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C# 3.0 Pocket Reference, 2nd Edition by Joseph Albahari, Ben Albahari

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Events

When using delegates, two emergent roles commonly appear: broadcaster and subscriber.

The broadcaster is a type that contains a delegate field. It decides when to broadcast by invoking the delegate.

The subscribers are the method target recipients. A subscriber decides when to start and stop listening by calling += and -= on the broadcaster’s delegate. A subscriber does not know about, or interfere with, other subscribers.

Events are a language feature that formalizes this pattern. An event is a wrapper for a delegate that exposes just the subset of delegate features required for the broadcaster/subscriber model. The main purpose of events is to prevent subscribers from interfering with one another.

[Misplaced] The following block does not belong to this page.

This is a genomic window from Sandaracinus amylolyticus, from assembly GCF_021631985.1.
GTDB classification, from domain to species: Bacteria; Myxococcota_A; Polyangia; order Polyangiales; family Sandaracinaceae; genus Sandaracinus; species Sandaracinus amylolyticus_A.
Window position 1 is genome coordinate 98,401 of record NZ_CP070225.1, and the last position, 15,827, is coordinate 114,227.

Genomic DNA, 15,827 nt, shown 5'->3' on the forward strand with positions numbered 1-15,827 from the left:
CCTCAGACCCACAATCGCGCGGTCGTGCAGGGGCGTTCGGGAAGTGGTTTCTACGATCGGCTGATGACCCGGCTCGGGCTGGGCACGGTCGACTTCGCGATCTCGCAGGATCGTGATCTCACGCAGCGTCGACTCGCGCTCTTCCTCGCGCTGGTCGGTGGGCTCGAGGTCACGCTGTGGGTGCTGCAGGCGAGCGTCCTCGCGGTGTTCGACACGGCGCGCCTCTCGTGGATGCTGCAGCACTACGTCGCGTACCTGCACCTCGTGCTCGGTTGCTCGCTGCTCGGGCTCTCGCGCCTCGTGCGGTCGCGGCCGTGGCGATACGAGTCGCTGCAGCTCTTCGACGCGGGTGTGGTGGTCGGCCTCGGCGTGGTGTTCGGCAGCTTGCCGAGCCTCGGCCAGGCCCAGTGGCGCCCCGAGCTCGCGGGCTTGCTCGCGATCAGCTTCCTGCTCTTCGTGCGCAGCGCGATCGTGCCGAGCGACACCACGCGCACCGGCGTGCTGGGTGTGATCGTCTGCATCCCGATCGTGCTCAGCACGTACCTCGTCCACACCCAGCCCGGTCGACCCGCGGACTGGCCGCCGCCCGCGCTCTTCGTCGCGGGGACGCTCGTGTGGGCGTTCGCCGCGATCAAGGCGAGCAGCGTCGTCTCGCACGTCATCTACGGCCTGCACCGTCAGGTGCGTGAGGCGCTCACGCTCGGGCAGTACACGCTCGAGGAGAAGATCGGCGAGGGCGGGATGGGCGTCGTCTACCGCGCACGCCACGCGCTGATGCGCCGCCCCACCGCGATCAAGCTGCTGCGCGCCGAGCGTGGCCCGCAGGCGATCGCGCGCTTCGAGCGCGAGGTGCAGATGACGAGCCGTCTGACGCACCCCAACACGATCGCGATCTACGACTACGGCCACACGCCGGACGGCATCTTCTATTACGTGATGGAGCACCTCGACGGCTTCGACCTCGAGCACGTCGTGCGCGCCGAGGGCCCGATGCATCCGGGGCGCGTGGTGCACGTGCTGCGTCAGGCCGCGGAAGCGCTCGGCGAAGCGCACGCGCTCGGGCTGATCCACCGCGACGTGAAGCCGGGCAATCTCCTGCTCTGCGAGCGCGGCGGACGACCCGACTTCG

To declare an event member, you put the event keyword in front of a delegate member. For instance:

	public class Broadcaster
	{
	  public event ProgressReporter Progress;
	}

Code within the Broadcaster type has full access to Progress and can treat it as a delegate. Code outside of Broadcaster can only perform += and -= operations on Progress.

Consider the following example. The Stock class invokes its PriceChanged event every time the Price of the Stock changes:

	public delegate void PriceChangedHandler
	  (decimal oldPrice, decimal newPrice);

	public class Stock
	{
	  string symbol;
	  decimal price;

	  public Stock (string symbol) {this.symbol = symbol;}
	  public event PriceChangedHandler PriceChanged; public decimal Price { get { return price; } set { if (price == value) return; if (PriceChanged != null) ...

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